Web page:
Assigment: Create a list of specific goals you have for your social media presence, tailored to your needs and what you have learned so far about what works and doesn’t work with your topic area. Decide what metrics you will be collecting about your blog/social media presence that will measure progress toward those views, using the readings for guidance. Make a specific list or spreadsheet.
And here’s the one part of this course I’ve been dreading. Something about this metrics business scares me a little. Maybe it’s because it’s foreign, or maybe because I still have recurring nightmares about my attempt to compose my first-ever and only-ever public relations dashboard last semester whilst flying almost totally blind about all the concepts and procedures involved. But I did successfully create that dashboard, with numbers I either sought or devised myself and through learning to manipulate Powerpoint for the second time I’ve ever even used it. I’ve been a brave man for the grad school endeavor. Very brave, indeed. 😉 Nonetheless and for whatever reason, I still feel ill-equipped to really wrangle any sort of metrics with any kind of accurate sensibility.
Actually, I should re-phrase.
I can interpret and synthesize metrics information as derived from any number of analytics sources. I’m smart enough to evaluate results.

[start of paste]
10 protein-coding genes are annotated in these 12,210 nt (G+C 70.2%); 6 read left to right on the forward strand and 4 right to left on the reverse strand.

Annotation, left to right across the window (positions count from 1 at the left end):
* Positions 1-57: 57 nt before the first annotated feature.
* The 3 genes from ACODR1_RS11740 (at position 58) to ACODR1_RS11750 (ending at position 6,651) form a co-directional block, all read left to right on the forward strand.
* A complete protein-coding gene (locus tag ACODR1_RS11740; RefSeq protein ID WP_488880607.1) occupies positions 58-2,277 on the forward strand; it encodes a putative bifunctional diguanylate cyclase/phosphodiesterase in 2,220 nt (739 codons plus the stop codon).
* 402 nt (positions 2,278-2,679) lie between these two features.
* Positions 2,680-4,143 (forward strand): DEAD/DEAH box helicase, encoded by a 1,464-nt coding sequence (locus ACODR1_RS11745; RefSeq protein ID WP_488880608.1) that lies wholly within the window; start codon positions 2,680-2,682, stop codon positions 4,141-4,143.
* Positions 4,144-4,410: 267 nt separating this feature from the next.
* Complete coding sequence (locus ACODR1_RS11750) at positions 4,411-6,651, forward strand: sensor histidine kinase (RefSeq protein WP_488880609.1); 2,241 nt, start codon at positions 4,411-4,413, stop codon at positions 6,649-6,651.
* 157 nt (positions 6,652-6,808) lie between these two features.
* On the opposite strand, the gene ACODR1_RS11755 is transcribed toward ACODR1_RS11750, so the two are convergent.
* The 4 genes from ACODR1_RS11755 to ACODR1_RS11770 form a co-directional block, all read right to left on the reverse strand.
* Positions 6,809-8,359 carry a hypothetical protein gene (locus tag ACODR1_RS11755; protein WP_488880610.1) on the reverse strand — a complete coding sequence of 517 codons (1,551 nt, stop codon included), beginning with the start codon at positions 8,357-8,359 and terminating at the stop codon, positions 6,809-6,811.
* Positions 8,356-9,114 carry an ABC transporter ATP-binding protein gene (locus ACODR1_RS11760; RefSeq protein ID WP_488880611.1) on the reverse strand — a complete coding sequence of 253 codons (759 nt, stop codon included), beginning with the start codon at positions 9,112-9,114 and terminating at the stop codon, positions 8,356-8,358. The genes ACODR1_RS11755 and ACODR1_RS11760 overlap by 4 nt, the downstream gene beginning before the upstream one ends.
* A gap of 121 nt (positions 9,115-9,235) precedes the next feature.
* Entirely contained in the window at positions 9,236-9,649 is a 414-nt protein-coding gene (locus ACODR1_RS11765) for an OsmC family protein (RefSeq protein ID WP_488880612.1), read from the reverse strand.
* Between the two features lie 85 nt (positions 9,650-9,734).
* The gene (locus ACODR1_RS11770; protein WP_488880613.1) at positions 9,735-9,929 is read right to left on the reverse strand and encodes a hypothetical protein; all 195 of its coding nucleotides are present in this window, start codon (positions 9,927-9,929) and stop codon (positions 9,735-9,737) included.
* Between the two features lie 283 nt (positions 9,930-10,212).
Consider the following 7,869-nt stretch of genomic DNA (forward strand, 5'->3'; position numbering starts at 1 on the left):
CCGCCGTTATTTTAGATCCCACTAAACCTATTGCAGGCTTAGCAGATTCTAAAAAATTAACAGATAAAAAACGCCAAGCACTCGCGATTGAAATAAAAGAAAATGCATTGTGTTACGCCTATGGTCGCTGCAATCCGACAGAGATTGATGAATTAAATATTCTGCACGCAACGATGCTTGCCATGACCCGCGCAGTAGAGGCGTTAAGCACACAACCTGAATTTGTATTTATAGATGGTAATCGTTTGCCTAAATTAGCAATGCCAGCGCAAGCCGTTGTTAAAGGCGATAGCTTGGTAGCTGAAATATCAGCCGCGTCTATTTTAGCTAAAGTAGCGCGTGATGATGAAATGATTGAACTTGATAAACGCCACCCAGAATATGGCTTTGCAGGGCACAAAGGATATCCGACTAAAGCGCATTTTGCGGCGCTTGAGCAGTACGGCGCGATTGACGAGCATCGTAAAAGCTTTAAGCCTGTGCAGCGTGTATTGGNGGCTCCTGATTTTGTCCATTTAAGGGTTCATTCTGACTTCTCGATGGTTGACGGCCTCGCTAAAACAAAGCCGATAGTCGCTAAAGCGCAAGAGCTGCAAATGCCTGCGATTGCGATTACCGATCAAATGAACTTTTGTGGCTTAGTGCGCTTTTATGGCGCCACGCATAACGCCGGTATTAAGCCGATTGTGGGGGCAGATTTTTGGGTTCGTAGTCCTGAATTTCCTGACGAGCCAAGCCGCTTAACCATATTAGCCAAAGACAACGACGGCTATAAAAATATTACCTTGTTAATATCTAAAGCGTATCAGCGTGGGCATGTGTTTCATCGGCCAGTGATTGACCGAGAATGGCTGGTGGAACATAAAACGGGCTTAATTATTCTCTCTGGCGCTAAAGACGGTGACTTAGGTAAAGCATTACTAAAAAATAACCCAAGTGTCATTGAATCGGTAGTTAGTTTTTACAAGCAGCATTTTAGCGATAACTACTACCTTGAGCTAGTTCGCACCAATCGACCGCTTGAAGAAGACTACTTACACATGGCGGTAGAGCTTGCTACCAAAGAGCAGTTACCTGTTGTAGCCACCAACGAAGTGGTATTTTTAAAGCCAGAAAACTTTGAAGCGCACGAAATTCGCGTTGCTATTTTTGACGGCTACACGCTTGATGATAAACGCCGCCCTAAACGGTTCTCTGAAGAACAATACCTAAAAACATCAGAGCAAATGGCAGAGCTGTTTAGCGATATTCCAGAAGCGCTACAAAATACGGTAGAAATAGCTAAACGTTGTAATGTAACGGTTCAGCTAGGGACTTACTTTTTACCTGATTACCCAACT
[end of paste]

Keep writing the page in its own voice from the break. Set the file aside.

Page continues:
Where I feel a bit challenged is in how to achieve those results.
Take, for example, my prior blogging experience on Myspace back in the day when that was the main social media platform. I gained my first exposure to metrics therein, as the blogging component of that platform had what amounted to a ‘counter’ for hits. I watched that closely, and found trends in those numbers that pertained to content. For example, any time I wrote about politics, I saw major spikes in readership. And on those nights when I might’ve had a few too many beers and might’ve tossed out a general ‘woe is me and my life sucks’ type of blog, well, the hits plummeted. But throughout my whole blogging endeavor on Myspace, all I did was create content. It was a personal blog (sometimes too personal). While I was edified by the 34,000+ hits I had by the time Myspace gave way to Facebook, I didn’t have a desire or perhaps even the capability to consider how I could further promote it or amplify my statistics. Many people encouraged me to do so, and to even consider bigger writing projects like a book. Some of my readers even did some research on how to publish my blog into a book. I truly had some devoted and appreciative fans.